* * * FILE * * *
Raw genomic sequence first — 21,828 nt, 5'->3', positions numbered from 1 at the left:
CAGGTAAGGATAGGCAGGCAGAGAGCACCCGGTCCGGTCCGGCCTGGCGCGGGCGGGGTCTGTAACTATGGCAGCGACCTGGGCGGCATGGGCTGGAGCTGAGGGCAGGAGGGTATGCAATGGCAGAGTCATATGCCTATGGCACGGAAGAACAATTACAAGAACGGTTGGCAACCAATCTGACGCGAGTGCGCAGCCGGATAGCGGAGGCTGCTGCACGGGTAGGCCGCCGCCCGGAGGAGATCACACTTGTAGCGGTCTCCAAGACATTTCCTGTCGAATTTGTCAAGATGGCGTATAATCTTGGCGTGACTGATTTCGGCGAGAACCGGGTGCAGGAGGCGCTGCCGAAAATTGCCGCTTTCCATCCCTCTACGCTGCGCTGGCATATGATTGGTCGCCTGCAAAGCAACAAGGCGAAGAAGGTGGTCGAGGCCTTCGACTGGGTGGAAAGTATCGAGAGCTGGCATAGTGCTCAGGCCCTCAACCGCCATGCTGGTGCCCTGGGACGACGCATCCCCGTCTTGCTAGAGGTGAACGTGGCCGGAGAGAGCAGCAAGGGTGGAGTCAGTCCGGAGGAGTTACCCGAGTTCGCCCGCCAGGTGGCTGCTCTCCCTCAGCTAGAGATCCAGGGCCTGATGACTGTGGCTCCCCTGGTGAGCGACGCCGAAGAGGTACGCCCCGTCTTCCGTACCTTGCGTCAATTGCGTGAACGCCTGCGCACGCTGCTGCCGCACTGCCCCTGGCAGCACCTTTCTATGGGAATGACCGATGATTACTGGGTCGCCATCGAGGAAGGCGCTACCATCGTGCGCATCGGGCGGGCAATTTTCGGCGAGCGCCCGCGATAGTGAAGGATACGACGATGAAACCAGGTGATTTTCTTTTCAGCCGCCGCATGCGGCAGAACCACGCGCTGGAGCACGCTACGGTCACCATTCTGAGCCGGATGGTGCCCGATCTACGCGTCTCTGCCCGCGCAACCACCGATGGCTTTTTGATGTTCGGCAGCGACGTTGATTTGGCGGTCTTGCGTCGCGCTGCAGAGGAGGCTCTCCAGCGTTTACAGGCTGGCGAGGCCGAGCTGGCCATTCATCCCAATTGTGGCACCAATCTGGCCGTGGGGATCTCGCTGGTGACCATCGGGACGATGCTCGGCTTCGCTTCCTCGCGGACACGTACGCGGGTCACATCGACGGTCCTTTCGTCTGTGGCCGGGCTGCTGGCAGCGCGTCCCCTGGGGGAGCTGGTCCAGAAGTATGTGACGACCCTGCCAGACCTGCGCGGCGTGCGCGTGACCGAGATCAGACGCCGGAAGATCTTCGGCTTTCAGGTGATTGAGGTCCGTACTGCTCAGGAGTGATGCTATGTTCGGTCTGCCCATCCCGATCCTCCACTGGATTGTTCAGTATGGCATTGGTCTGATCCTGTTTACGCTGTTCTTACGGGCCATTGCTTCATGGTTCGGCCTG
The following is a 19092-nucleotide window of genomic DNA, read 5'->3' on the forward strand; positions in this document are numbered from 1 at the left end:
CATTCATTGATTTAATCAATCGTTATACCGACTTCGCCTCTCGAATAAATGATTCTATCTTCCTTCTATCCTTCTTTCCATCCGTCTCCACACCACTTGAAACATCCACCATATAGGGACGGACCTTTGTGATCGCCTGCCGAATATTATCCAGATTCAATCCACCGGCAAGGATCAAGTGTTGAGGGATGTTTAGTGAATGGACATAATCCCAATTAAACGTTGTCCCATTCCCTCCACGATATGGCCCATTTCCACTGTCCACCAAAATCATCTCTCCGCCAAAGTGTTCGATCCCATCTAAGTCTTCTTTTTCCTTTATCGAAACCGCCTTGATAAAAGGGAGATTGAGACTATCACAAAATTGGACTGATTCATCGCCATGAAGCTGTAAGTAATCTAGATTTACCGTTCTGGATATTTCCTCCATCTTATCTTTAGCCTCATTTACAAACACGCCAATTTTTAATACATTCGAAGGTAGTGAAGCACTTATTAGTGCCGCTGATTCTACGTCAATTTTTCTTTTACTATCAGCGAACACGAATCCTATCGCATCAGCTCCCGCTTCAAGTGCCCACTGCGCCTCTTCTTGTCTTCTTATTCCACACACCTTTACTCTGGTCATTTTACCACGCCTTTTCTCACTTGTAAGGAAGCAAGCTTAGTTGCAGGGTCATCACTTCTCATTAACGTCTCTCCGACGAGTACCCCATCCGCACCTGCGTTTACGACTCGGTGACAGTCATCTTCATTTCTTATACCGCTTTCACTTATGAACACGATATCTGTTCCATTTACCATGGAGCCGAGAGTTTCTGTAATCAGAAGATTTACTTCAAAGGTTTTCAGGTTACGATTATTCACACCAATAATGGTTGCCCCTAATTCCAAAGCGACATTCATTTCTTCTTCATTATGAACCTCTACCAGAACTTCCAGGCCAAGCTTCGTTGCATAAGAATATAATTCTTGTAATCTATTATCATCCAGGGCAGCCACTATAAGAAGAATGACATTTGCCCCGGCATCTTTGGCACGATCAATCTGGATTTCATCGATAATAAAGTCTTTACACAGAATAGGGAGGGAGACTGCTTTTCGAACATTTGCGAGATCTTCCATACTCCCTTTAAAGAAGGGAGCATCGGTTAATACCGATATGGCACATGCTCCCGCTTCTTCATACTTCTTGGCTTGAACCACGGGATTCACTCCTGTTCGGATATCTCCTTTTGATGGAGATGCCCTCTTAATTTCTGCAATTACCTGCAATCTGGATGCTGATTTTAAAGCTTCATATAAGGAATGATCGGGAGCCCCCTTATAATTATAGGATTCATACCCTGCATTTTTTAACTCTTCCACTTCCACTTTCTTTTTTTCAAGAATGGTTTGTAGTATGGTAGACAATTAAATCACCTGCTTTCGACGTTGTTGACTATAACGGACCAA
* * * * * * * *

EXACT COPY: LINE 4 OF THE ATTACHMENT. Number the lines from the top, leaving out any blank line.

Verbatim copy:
CATTCATTGATTTAATCAATCGTTATACCGACTTCGCCTCTCGAATAAATGATTCTATCTTCCTTCTATCCTTCTTTCCATCCGTCTCCACACCACTTGAAACATCCACCATATAGGGACGGACCTTTGTGATCGCCTGCCGAATATTATCCAGATTCAATCCACCGGCAAGGATCAAGTGTTGAGGGATGTTTAGTGAATGGACATAATCCCAATTAAACGTTGTCCCATTCCCTCCACGATATGGCCCATTTCCACTGTCCACCAAAATCATCTCTCCGCCAAAGTGTTCGATCCCATCTAAGTCTTCTTTTTCCTTTATCGAAACCGCCTTGATAAAAGGGAGATTGAGACTATCACAAAATTGGACTGATTCATCGCCATGAAGCTGTAAGTAATCTAGATTTACCGTTCTGGATATTTCCTCCATCTTATCTTTAGCCTCATTTACAAACACGCCAATTTTTAATACATTCGAAGGTAGTGAAGCACTTATTAGTGCCGCTGATTCTACGTCAATTTTTCTTTTACTATCAGCGAACACGAATCCTATCGCATCAGCTCCCGCTTCAAGTGCCCACTGCGCCTCTTCTTGTCTTCTTATTCCACACACCTTTACTCTGGTCATTTTACCACGCCTTTTCTCACTTGTAAGGAAGCAAGCTTAGTTGCAGGGTCATCACTTCTCATTAACGTCTCTCCGACGAGTACCCCATCCGCACCTGCGTTTACGACTCGGTGACAGTCATCTTCATTTCTTATACCGCTTTCACTTATGAACACGATATCTGTTCCATTTACCATGGAGCCGAGAGTTTCTGTAATCAGAAGATTTACTTCAAAGGTTTTCAGGTTACGATTATTCACACCAATAATGGTTGCCCCTAATTCCAAAGCGACATTCATTTCTTCTTCATTATGAACCTCTACCAGAACTTCCAGGCCAAGCTTCGTTGCATAAGAATATAATTCTTGTAATCTATTATCATCCAGGGCAGCCACTATAAGAAGAATGACATTTGCCCCGGCATCTTTGGCACGATCAATCTGGATTTCATCGATAATAAAGTCTTTACACAGAATAGGGAGGGAGACTGCTTTTCGAACATTTGCGAGATCTTCCATACTCCCTTTAAAGAAGGGAGCATCGGTTAATACCGATATGGCACATGCTCCCGCTTCTTCATACTTCTTGGCTTGAACCACGGGATTCACTCCTGTTCGGATATCTCCTTTTGATGGAGATGCCCTCTTAATTTCTGCAATTACCTGCAATCTGGATGCTGATTTTAAAGCTTCATATAAGGAATGATCGGGAGCCCCCTTATAATTATAGGATTCATACCCTGCATTTTTTAACTCTTCCACTTCCACTTTCTTTTTTTCAAGAATGGTTTGTAGTATGGTAGACAATTAAATCACCTGCTTTCGACGTTGTTGACTATAACGGACCAA